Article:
Table 1. Operational Definitions of Resources Used

Computer ability . Three computer ability levels were compared in this study: beginners, intermediates, and advanced users. The criteria used to determined these levels included years of experience, previous collaboration, previous learning, software experience, number of application software packages used, number of programming languages/operating systems known, and application software and programming languages known (78 items, reliability estimates ranged from .79 to .97). A multivariate analysis showed that beginners had significantly lower scores that intermediate and advanced users (p<.005), and intermediates users had significantly lower scores than advanced users on all eight measures (p<.005).

Learning . After each of the 3,169 learning behaviours were categorized according to resource type, they were scored on their immediate influence on learning (a score from -3 to +3 – see Table 2 for rating criteria). Five variables were used to evaluate the relative effectiveness of resources: how often a resource was used (frequency), mean influence the resource had on learning (Table 2), percentage of subjects who used the resource, total resource effect score, and performance score. Conceptually, the first three variables assessed prevalence (how often the behaviour was observed and by how many subjects) and intensity (mean influence of resource). The fourth variable, total resource effect score, is a composite of the first three variables and was calculated by multiplying the frequency in which a resource was used by the mean influence score of the resource by the percentage of subjects who used the resource. For example, the software main menu was used 1080 times, had a mean influence of 0.73, and was used by 83% of the subjects. The total resource effect score, then, was 657.0 (1080 x .73 x .83).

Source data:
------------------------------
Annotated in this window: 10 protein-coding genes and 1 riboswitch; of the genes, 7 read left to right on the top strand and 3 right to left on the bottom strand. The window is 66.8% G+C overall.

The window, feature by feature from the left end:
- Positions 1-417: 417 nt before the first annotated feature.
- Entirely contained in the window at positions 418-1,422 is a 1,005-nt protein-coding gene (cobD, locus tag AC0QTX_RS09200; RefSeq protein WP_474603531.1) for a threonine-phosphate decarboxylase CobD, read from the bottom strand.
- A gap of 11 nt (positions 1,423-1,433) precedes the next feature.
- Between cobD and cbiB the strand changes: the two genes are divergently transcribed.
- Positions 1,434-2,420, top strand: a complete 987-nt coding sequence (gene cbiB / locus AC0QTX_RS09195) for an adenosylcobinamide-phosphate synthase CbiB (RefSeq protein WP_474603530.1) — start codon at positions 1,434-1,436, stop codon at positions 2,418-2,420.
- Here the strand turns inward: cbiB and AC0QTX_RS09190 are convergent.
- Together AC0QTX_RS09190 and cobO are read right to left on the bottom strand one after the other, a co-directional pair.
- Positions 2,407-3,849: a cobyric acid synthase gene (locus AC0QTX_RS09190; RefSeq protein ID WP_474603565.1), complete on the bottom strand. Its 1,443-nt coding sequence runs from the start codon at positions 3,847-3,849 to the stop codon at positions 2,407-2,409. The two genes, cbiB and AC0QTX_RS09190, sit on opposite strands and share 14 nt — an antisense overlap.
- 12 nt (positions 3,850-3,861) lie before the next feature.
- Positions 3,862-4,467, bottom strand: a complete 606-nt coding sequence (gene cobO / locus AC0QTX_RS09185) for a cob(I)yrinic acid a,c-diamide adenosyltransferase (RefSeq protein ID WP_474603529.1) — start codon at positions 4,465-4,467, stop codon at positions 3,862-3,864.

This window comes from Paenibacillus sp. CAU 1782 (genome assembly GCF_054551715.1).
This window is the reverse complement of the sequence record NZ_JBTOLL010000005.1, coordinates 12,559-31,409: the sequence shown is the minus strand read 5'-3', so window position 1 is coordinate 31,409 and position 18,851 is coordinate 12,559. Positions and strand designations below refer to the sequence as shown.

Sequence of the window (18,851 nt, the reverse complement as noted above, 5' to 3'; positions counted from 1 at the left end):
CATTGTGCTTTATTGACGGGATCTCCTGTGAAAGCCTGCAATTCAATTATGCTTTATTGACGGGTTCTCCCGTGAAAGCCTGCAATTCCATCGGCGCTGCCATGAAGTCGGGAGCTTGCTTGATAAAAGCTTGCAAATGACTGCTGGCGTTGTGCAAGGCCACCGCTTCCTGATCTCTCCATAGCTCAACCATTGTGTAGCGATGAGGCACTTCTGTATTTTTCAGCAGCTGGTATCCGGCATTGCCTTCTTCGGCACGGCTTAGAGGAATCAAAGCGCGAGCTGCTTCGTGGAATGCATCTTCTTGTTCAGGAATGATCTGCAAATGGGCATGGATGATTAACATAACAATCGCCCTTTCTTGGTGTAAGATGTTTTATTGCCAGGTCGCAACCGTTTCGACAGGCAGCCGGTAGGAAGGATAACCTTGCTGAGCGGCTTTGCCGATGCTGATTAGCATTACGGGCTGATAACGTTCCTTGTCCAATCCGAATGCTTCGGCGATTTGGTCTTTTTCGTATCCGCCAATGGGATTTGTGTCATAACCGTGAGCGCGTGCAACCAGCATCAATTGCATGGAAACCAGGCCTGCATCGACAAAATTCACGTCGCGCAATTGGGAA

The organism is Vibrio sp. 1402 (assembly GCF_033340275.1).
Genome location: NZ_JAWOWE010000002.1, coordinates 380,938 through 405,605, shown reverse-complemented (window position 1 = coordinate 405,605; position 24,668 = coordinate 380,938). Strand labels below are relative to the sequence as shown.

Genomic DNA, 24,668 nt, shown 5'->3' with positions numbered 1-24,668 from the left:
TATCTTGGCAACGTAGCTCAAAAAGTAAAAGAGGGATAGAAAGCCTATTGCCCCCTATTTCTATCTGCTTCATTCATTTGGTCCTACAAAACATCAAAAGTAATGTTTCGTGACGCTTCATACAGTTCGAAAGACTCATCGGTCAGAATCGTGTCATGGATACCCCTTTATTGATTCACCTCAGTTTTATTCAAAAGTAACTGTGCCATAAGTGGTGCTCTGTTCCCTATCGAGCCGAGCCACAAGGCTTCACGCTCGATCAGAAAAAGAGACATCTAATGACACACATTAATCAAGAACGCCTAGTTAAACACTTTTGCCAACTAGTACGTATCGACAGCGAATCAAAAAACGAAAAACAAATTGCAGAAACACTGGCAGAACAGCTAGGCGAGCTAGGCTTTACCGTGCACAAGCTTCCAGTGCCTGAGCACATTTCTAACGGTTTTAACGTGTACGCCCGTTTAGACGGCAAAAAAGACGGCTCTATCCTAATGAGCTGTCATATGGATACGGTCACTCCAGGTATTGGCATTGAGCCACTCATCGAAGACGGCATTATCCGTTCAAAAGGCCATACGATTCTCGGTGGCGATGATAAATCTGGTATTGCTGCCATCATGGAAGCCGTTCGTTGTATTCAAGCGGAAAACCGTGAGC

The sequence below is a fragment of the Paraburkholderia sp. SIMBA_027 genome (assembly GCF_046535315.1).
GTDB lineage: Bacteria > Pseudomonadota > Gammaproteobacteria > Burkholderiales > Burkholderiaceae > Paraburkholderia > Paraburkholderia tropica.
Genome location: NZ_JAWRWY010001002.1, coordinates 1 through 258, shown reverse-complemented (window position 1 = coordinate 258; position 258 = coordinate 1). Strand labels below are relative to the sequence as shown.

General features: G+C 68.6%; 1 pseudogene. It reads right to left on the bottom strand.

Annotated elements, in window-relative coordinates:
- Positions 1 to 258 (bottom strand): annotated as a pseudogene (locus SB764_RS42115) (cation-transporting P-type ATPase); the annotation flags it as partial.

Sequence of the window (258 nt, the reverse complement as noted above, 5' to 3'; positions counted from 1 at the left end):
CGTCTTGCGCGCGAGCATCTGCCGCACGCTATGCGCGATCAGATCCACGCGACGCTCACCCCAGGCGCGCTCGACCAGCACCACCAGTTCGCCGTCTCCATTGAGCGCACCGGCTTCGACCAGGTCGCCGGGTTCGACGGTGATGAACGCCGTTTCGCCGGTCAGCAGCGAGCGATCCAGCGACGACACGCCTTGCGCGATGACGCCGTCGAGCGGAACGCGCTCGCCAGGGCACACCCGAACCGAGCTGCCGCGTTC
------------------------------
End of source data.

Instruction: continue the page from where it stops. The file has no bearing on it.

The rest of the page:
Performance scores were calculated by adding up the number of subgoal scores that each subject attained during the 55 minute time period. For each task, a set of learning subgoals was rated according to difficulty and usefulness. For example, the task of “moving around the screen” had five possible subgoals that could be attained by a subject: using the cursor key (1 point), using the page keys (1 point), using the tab keys (1 point), using the GOTO key (2 points), and using the End-Home keys (2 points). If a subject met each of these subgoals successfully, a score of 7 would be given. If a subject missed the last subgoal (using the GOTO key) a score of 5 would be assigned. A sample of scoring for the first main goal, moving around the screen, is presented in Appendix B.

Note that nine performance scores were calculated for each subject including five main spreadsheet categories (moving around the screen, using the menu, entering data, editing data, and modifying data) and four resources (understanding how to use software help, the screen, the manual, and the keyboard).

Reliability of TAPs . Reliability and validity assessments were derived from the feedback given during thestudy and a post-task interview. One principle concern was whether the TAPs influenced learning. While, several subjects reported that the think-aloud procedure was “weird”, “frustrating” or “difficult to do”, the vast majority found the process relatively unobtrusive. Almost 70% of the subjects (n=25) felt that thinking aloud had little or no effect on their learning.